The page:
Where I Am Now

Robert Day. BkMk Press (SPD, dist.), $15.95 trade paper (172p) ISBN 978-1-886157-82-8
In this slim seven-story collection, Pushcart Prize-winner Day puts forth a lyrical and discerning love letter to agrarian living. He highlights the quotidian events which concern those who cultivate these pastoral regions and are in turn cultivated by them. The result is meticulously crafted storytelling filled with all-too human characters often harboring defining secrets, from the widow in "The One-Man Woodcutter" who shoots birds deemed unworthy of her birdfeeder, to the well-intentioned but philandering motel handyman of "The Skull Hunter." All of the stories are told in first-person narration, which bolsters the confessional quality in their portraits of fraught relationships and rural loneliness. In the collection's opener, "My Father Swims His Horse At Last," we are shown a quirky, jocular farmer through the eyes of his baffled son, their affection becoming manifest as they labor on the mostly fallow farm. Only occasionally does Day cross the line into excessive sentimentality, such as in the titular story, which seemingly invokes every stereotype about its romanticized backdrop of provincial France. For the most part, however, Day's prose feels fresh and compelling, making for warmly appealing stories in this, his fourth book and second collection of short fiction. Agent: Rob McQuilkin, Lippincott, Massie, & McQuilkin. (Nov.)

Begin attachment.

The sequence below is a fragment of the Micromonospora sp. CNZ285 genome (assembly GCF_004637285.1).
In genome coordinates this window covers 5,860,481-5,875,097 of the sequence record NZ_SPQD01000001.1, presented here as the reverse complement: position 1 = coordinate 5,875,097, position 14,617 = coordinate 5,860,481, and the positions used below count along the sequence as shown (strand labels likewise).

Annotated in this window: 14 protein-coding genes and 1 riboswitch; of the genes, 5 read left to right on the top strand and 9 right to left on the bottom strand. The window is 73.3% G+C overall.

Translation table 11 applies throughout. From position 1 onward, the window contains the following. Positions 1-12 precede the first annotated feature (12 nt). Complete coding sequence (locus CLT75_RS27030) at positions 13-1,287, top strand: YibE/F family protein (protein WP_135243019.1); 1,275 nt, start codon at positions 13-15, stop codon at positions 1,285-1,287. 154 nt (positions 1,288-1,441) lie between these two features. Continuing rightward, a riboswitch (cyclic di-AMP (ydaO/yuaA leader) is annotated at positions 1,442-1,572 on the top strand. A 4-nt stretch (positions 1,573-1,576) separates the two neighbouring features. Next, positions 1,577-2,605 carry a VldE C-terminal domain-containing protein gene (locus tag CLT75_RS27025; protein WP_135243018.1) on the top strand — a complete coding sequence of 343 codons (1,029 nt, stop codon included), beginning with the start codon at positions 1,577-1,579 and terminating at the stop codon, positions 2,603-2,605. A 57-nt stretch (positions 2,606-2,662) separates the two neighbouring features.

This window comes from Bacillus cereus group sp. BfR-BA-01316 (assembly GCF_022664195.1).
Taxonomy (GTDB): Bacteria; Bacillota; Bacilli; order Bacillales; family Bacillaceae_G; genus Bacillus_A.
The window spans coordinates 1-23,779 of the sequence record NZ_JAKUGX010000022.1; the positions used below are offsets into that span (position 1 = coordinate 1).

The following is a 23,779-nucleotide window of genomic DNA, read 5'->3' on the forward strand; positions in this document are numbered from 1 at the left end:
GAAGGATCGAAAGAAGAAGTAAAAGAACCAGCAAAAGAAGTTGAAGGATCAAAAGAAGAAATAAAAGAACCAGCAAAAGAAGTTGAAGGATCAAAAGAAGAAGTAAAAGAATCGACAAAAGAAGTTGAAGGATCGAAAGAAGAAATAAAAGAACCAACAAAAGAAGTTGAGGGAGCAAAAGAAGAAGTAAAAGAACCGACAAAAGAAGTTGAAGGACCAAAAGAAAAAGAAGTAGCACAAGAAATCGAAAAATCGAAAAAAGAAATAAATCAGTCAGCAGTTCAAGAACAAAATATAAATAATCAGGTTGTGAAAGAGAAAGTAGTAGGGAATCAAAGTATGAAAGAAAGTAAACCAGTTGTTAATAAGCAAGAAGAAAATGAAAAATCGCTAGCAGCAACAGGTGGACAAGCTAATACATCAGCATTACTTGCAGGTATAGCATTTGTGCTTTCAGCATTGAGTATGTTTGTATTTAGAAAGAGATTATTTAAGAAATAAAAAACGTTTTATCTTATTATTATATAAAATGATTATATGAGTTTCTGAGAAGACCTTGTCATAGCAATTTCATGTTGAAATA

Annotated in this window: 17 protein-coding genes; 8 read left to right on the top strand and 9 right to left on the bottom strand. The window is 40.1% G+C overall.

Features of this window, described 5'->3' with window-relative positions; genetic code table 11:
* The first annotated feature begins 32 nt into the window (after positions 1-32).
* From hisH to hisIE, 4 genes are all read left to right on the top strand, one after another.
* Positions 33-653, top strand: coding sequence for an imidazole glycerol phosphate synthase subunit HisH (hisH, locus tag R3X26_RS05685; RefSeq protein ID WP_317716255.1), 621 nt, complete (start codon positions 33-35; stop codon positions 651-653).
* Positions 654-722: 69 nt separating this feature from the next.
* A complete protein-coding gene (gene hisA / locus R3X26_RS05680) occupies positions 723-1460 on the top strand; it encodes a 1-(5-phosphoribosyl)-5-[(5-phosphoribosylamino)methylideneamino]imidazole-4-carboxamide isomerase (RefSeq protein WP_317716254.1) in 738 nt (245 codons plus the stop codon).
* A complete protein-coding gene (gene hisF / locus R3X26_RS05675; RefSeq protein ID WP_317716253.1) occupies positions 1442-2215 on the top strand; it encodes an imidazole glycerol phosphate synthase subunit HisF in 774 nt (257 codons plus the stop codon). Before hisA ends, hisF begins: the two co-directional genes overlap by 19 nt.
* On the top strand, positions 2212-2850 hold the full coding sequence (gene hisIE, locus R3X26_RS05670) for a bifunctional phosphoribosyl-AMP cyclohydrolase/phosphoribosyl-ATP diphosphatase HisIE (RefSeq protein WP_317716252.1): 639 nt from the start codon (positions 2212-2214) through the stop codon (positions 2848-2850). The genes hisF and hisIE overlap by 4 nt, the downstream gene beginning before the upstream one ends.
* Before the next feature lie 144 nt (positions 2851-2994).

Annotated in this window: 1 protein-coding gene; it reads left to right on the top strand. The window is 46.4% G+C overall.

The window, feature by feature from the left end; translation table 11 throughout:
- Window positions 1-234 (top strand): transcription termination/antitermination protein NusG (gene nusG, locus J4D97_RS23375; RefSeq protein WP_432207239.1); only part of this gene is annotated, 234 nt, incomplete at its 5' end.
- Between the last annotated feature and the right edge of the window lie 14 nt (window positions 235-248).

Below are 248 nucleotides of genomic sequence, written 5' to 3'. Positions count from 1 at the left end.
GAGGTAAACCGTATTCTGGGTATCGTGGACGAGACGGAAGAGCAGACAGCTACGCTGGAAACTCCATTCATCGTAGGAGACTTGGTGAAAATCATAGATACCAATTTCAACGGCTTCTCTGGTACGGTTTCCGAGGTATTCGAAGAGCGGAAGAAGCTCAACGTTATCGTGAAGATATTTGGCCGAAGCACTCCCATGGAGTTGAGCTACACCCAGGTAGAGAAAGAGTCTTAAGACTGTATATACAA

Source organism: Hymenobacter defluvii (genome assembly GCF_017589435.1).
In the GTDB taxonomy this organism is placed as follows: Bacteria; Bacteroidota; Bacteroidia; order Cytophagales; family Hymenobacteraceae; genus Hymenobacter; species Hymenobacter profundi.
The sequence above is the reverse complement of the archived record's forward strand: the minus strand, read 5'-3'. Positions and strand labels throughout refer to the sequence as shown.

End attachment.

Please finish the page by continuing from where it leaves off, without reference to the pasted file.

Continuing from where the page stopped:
Reviewed on: 12/17/2012
Release date: 11/01/2012
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